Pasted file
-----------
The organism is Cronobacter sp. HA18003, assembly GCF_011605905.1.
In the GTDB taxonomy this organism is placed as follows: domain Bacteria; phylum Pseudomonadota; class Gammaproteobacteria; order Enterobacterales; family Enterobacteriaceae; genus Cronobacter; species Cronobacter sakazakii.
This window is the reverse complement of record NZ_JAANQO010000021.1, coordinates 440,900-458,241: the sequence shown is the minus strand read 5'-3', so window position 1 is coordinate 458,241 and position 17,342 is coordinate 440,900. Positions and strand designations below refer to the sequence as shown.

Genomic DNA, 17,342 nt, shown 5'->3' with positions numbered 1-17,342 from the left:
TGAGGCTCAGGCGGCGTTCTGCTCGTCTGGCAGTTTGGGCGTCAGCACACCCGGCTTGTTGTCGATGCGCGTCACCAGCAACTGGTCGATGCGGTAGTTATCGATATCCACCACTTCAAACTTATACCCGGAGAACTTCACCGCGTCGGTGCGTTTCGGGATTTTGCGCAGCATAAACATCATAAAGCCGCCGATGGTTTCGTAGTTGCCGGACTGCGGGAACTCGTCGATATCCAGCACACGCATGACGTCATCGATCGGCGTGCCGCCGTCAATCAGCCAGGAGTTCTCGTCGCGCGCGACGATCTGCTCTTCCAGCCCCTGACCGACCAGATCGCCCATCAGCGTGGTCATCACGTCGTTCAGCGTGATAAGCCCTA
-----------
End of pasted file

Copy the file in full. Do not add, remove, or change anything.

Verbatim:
The organism is Cronobacter sp. HA18003, assembly GCF_011605905.1.
In the GTDB taxonomy this organism is placed as follows: domain Bacteria; phylum Pseudomonadota; class Gammaproteobacteria; order Enterobacterales; family Enterobacteriaceae; genus Cronobacter; species Cronobacter sakazakii.
This window is the reverse complement of record NZ_JAANQO010000021.1, coordinates 440,900-458,241: the sequence shown is the minus strand read 5'-3', so window position 1 is coordinate 458,241 and position 17,342 is coordinate 440,900. Positions and strand designations below refer to the sequence as shown.

Genomic DNA, 17,342 nt, shown 5'->3' with positions numbered 1-17,342 from the left:
TGAGGCTCAGGCGGCGTTCTGCTCGTCTGGCAGTTTGGGCGTCAGCACACCCGGCTTGTTGTCGATGCGCGTCACCAGCAACTGGTCGATGCGGTAGTTATCGATATCCACCACTTCAAACTTATACCCGGAGAACTTCACCGCGTCGGTGCGTTTCGGGATTTTGCGCAGCATAAACATCATAAAGCCGCCGATGGTTTCGTAGTTGCCGGACTGCGGGAACTCGTCGATATCCAGCACACGCATGACGTCATCGATCGGCGTGCCGCCGTCAATCAGCCAGGAGTTCTCGTCGCGCGCGACGATCTGCTCTTCCAGCCCCTGACCGACCAGATCGCCCATCAGCGTGGTCATCACGTCGTTCAGCGTGATAAGCCCTA